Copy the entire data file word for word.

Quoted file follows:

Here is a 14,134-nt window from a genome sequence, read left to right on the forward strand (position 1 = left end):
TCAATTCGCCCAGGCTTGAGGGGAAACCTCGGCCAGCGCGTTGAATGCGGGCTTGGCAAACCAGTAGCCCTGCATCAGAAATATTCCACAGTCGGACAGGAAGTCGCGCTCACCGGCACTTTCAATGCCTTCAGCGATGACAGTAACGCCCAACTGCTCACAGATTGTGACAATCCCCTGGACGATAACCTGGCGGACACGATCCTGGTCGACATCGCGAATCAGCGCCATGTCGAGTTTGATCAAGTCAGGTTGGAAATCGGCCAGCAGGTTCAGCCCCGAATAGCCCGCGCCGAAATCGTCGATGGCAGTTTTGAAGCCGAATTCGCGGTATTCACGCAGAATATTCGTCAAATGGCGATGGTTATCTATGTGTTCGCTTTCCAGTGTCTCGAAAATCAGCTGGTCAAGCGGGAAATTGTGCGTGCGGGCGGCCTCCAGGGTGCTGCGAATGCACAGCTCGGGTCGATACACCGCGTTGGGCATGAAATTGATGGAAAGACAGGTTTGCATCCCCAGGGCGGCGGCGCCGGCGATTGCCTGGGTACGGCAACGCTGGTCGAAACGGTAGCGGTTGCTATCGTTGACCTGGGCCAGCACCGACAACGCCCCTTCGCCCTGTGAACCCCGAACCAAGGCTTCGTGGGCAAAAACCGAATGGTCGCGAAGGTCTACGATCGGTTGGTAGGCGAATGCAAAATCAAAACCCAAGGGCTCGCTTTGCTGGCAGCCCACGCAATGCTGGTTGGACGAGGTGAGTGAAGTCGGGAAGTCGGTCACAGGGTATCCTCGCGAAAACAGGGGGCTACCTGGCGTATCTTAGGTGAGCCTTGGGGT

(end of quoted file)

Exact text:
Here is a 14,134-nt window from a genome sequence, read left to right on the forward strand (position 1 = left end):
TCAATTCGCCCAGGCTTGAGGGGAAACCTCGGCCAGCGCGTTGAATGCGGGCTTGGCAAACCAGTAGCCCTGCATCAGAAATATTCCACAGTCGGACAGGAAGTCGCGCTCACCGGCACTTTCAATGCCTTCAGCGATGACAGTAACGCCCAACTGCTCACAGATTGTGACAATCCCCTGGACGATAACCTGGCGGACACGATCCTGGTCGACATCGCGAATCAGCGCCATGTCGAGTTTGATCAAGTCAGGTTGGAAATCGGCCAGCAGGTTCAGCCCCGAATAGCCCGCGCCGAAATCGTCGATGGCAGTTTTGAAGCCGAATTCGCGGTATTCACGCAGAATATTCGTCAAATGGCGATGGTTATCTATGTGTTCGCTTTCCAGTGTCTCGAAAATCAGCTGGTCAAGCGGGAAATTGTGCGTGCGGGCGGCCTCCAGGGTGCTGCGAATGCACAGCTCGGGTCGATACACCGCGTTGGGCATGAAATTGATGGAAAGACAGGTTTGCATCCCCAGGGCGGCGGCGCCGGCGATTGCCTGGGTACGGCAACGCTGGTCGAAACGGTAGCGGTTGCTATCGTTGACCTGGGCCAGCACCGACAACGCCCCTTCGCCCTGTGAACCCCGAACCAAGGCTTCGTGGGCAAAAACCGAATGGTCGCGAAGGTCTACGATCGGTTGGTAGGCGAATGCAAAATCAAAACCCAAGGGCTCGCTTTGCTGGCAGCCCACGCAATGCTGGTTGGACGAGGTGAGTGAAGTCGGGAAGTCGGTCACAGGGTATCCTCGCGAAAACAGGGGGCTACCTGGCGTATCTTAGGTGAGCCTTGGGGT